Bainbridge Island Review


Eagle Harbor Book Co. goes digital

Bainbridge Island Review Staff Writer
November 16, 2012 · 11:40 AM

Eagle Harbor Book Co. co-owner Tim Hunter reads on a Kobo mini, comfortably in the store’s easy chair. / Richard D. Oxley / Bainbridge Island Review

The world of publishing is ever-changing. Technology has transformed everything from newspapers to books.

But don’t bother telling the folks at Eagle Harbor Book Co. They’re already on it.

“We’ve been selling eBooks all along,” said Victoria Irwin of Eagle Harbor Book Co. “And eReaders are the next step.”

The independent bookseller in downtown Winslow not only carries the bound favorites that bookworms enjoy burrowing through, it also now carries eReaders.

The electronic reading devices have become more than a trend in the book world in recent years, as eReaders can store multiple book titles in a compact, easy-to-carry device.

“It kills us when people come in with their cellphone and take a picture of a book and then buy it elsewhere,” she added. “This will give us a chance to level the playing field a little bit.”

Eagle Harbor Book Co. has become a licensed carrier of Kobo eReaders. Kobo offers a line of eReading devices such as the Kobo mini, and the Kobo glo, both available at Eagle Harbor Books.

Most readers still prefer to read paper books, according to Oren Teicher, CEO of the American Booksellers Association. But eReaders have taken over a considerable share of reading habits.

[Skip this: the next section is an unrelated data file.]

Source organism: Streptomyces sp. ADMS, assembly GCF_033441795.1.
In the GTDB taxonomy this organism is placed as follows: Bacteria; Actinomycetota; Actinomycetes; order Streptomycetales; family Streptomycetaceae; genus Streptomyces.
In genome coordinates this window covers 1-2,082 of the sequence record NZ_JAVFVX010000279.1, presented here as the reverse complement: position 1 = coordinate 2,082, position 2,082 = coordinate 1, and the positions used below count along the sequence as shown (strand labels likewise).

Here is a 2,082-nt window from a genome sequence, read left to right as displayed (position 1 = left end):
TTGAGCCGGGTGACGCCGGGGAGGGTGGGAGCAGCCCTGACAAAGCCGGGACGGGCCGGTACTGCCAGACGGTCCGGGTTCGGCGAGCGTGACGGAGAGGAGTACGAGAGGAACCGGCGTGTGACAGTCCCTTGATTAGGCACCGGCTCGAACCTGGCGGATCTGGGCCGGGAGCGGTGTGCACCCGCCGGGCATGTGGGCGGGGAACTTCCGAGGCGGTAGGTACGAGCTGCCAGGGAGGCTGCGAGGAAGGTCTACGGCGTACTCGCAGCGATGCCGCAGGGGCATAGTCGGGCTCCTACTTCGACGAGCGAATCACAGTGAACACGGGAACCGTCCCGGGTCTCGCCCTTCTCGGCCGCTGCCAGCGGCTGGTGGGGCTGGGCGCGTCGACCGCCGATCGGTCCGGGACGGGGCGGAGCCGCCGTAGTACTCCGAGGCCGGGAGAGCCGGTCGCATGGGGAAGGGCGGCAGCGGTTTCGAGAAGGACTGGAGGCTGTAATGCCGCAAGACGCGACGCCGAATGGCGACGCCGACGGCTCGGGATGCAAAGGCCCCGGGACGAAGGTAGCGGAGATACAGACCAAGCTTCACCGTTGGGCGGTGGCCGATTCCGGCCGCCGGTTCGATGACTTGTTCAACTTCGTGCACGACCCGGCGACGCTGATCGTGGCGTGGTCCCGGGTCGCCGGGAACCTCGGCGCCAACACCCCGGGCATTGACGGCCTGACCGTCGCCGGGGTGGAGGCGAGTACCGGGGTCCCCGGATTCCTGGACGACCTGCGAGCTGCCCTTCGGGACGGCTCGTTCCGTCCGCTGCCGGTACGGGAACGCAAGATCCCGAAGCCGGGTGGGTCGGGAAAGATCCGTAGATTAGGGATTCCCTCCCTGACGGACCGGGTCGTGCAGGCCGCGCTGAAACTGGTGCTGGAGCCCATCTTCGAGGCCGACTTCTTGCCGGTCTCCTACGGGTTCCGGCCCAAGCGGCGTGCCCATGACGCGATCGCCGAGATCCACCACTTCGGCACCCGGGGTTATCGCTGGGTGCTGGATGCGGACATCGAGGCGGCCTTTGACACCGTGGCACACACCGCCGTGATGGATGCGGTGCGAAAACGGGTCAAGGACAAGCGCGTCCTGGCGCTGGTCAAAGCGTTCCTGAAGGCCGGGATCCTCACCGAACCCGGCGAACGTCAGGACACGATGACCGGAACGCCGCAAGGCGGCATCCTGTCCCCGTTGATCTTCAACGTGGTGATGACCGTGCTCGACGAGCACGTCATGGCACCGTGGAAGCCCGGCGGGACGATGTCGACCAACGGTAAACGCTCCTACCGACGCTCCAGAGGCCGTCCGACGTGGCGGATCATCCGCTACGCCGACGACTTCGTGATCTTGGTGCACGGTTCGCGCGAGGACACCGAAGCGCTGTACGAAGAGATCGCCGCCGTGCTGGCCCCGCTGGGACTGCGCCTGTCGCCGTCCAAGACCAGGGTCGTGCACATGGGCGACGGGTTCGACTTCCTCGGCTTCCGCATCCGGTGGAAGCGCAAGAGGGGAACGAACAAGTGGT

“This is now a piece of our business and where it grows has a lot of speculation,” Teicher said. “Print books will be the primary way people read, but some will read digital and we want to offer that to them.”

If islanders already have a device other than a Kobo, such as an iPad, that’s no problem. A Kobo app is free.

Customers can sign up for a Kobo account through the book store’s website, www.eaglehar

borbooks.com. Signing up for an account through the store’s websites allows Eagle Harbor Book Co. to receive credit for the titles islanders purchase.

Armed with the new eReader, the store hopes to maintain its connection to its customers.

“We know a lot of our customers travel a lot and use eBooks,” Irwin said. “They are on the ferry reading eBooks.”

Irwin noted that the store wants to be the island’s top source for books, and eReaders is part of that equation.

“It’s just part of how book stores have to retool as the industry changes,” she said. “But we will still have the creaky floors and books on the shelves.”

Book stores are certainly retooling. Many such as Eagle Harbor Books have integrated digital products onto their shelves, but eReaders have become an important addition, as well.

“What we have learned is that for a lot of our customers it is not just about the content, it was also about the devices,” Teicher said.

Teicher’s organization, the American Booksellers Association, works with Eagle Harbor Book Co. and helped seal the deal with Kobo.

“We’ve (started offering Kobo) not because stores such as Eagle Harbor are going to become eBook emporiums, but because folks at Eagle Harbor, and their colleagues, have noticed that some of their customers are using eReaders,” Teicher added. “And why shouldn’t they buy them from us?”

It’s about embracing a modern product mix for independent book sellers and staying fresh with modern trends.

“Readers do both,” Teicher said. “They aren’t only going to do digital or print. The likelihood is people do both depending on the circumstance.”

Commenting Rules

© Sound Publishing, Inc.
All rights reserved.
Our Titles | Work With Us